Despite what turned out to be a temporary issue on costs being resolved, the company does face other problems. The firm is generally thought to be at the upper end of the pork market, which Mr Davey reckons will insulate it from the worst effects of any credit crisis-related downturn. He may well be right, but there is an alternative argument that suggests customers faced with the need to do a bit of financial belt-tightening may opt for ordinary sausages rather than the premium range.

The group also imports meats from Italy for its charcuterie range. As it buys in euros and sells in sterling, the exchange rate is like to make a £600,000 dent in profitability this year.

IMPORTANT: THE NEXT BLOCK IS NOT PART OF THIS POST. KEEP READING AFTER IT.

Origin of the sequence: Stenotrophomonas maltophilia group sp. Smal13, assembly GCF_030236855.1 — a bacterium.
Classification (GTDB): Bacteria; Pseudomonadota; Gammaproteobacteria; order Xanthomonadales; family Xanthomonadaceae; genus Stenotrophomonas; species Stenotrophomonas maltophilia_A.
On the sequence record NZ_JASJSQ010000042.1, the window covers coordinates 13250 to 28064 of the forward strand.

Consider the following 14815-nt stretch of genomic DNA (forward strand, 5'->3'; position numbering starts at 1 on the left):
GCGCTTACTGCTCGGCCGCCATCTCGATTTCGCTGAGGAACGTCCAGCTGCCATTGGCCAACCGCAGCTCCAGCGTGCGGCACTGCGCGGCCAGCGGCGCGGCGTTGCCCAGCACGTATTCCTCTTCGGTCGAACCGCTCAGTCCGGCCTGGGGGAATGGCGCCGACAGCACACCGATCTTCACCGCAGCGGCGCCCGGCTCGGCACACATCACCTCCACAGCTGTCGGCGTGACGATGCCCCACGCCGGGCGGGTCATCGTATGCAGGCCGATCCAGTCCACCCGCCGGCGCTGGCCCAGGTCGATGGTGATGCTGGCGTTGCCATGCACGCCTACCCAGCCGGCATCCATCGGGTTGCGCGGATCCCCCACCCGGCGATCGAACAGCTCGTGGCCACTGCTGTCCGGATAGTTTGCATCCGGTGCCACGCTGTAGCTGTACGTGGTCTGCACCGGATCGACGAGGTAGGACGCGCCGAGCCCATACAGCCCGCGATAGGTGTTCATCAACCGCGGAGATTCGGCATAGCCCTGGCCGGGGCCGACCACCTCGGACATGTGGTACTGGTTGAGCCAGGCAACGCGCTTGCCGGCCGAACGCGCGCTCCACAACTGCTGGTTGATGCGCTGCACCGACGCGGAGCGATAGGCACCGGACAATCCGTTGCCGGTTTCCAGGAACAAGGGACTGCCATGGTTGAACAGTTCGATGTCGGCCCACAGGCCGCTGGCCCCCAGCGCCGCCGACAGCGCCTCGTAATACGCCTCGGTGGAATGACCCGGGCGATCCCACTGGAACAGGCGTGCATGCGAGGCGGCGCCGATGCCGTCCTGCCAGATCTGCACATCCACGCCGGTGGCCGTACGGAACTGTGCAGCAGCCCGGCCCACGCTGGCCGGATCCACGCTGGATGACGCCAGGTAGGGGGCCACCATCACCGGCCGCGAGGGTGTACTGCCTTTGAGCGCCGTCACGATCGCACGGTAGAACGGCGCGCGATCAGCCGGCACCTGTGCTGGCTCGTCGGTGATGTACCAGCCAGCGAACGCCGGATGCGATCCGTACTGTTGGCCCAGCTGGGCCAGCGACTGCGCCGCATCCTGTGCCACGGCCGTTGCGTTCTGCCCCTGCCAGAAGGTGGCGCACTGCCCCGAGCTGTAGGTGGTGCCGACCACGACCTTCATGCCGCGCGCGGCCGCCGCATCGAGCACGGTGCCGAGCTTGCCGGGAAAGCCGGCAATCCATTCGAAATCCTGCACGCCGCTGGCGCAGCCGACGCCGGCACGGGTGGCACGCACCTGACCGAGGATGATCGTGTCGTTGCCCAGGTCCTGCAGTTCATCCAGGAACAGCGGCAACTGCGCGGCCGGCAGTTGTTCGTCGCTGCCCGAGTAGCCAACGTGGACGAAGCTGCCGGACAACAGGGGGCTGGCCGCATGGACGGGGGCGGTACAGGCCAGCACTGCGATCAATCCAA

Cranswick is over its early year wobble when its share priced dropped from 769p on 31 January to 560p just five days later. Better sentiment will see the stock rise. Buy.

Akers Biosciences

Our view: Buy

Share price: 13.75p (+0.25p)

The last 12 months have been something of a revelation for Akers Biosciences. The AIM-listed group develops and makes diagnostics products, including alcohol breath-testing devices, which it sells to the US military.

By the group's own admission, until last year the scientists were in charge. "The firm was great at creating science," says Tom Nicolette, Akers' chief executive. "We had government FDA approvals in place and have had $60m of investment since 2002. It was a real commercial opportunity."

The firm's annual results published yesterday show that the group is making progress. Revenues were up to $5.5m, versus just over $1m in 2006, with loses cut to $2.4m from more than $10m the year before.